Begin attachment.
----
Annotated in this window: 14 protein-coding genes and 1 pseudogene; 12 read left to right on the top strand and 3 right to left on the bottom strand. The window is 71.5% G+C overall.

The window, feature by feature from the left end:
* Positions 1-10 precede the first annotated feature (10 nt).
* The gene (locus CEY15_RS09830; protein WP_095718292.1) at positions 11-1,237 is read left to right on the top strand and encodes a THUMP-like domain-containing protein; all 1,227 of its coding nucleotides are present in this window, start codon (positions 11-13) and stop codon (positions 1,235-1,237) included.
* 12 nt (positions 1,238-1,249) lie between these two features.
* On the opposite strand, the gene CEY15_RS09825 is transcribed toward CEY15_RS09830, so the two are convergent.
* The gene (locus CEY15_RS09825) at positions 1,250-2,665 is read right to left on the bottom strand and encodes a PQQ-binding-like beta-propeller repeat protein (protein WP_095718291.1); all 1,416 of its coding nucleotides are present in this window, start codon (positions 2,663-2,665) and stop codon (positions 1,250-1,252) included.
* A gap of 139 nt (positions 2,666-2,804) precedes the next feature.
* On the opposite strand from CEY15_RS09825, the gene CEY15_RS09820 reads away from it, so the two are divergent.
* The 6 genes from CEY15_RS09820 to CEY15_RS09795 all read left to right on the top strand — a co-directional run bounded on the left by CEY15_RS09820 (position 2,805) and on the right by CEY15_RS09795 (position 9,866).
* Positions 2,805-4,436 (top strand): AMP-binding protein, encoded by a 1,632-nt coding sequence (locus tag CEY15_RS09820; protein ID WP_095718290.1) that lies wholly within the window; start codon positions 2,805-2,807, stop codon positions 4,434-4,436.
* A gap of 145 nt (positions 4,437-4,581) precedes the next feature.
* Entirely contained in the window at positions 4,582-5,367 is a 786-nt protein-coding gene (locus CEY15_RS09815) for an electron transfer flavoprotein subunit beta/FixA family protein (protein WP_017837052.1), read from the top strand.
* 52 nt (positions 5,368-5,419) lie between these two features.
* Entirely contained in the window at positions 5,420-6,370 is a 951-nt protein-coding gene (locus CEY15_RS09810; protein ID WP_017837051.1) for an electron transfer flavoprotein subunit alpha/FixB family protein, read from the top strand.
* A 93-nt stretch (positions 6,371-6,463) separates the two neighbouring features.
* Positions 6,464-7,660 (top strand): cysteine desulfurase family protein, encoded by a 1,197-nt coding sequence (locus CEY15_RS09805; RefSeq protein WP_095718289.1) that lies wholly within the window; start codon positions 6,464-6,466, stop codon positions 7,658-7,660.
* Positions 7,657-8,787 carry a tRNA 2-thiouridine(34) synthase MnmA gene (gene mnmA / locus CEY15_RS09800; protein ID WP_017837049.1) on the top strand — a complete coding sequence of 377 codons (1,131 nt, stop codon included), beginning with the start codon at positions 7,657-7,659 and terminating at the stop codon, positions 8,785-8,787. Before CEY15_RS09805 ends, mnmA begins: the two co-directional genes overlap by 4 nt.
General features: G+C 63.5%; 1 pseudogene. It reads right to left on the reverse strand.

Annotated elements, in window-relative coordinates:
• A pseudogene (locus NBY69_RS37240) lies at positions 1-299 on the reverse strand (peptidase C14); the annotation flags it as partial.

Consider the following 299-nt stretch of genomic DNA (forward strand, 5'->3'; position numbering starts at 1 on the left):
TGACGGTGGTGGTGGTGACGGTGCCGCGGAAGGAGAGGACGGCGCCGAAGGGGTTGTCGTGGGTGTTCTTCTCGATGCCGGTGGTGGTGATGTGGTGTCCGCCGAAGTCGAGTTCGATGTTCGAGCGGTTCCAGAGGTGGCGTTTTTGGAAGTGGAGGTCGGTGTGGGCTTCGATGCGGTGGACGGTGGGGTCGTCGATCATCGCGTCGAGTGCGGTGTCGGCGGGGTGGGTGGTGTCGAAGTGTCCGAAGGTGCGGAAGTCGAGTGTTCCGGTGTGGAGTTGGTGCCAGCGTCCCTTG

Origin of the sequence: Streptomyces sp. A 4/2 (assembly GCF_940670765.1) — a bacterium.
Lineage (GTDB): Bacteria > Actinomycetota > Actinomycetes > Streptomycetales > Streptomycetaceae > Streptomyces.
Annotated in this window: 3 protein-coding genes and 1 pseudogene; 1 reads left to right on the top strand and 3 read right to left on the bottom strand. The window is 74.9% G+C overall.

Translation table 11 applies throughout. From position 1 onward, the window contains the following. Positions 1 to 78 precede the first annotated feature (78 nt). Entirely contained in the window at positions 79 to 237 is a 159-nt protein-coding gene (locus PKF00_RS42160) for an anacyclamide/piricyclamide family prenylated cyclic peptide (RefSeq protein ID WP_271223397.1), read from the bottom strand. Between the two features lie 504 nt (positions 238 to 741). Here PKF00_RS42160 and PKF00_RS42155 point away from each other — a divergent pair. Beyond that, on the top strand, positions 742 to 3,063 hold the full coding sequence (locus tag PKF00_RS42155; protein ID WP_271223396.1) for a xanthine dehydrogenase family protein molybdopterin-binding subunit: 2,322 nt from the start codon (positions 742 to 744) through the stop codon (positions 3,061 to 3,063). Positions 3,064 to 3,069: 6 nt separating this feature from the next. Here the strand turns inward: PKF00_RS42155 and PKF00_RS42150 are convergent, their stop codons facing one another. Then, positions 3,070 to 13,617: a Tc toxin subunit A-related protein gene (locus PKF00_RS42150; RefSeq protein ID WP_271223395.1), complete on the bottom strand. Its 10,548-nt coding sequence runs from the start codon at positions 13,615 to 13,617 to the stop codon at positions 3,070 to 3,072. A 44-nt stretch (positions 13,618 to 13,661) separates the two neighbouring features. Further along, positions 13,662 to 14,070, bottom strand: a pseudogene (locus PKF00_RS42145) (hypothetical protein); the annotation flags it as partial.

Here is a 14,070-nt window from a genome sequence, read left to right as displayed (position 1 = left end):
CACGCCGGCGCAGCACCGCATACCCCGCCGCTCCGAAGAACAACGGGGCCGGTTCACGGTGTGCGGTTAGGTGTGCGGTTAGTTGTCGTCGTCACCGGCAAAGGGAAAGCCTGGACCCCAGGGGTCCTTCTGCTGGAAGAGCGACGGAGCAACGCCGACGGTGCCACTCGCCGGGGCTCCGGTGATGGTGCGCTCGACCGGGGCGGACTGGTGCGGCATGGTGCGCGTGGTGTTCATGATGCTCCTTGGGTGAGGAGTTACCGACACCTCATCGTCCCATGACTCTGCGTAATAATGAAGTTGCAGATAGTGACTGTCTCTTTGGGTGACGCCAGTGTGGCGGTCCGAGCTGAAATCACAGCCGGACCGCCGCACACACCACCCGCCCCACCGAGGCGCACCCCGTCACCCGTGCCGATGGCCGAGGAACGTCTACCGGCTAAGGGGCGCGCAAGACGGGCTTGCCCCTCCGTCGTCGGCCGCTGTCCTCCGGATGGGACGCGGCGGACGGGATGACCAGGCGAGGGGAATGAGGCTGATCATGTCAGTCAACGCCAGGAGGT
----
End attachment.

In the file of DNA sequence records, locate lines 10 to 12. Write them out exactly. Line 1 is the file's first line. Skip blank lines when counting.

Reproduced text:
* The 6 genes from CEY15_RS09820 to CEY15_RS09795 all read left to right on the top strand — a co-directional run bounded on the left by CEY15_RS09820 (position 2,805) and on the right by CEY15_RS09795 (position 9,866).
* Positions 2,805-4,436 (top strand): AMP-binding protein, encoded by a 1,632-nt coding sequence (locus tag CEY15_RS09820; protein ID WP_095718290.1) that lies wholly within the window; start codon positions 2,805-2,807, stop codon positions 4,434-4,436.
* A gap of 145 nt (positions 4,437-4,581) precedes the next feature.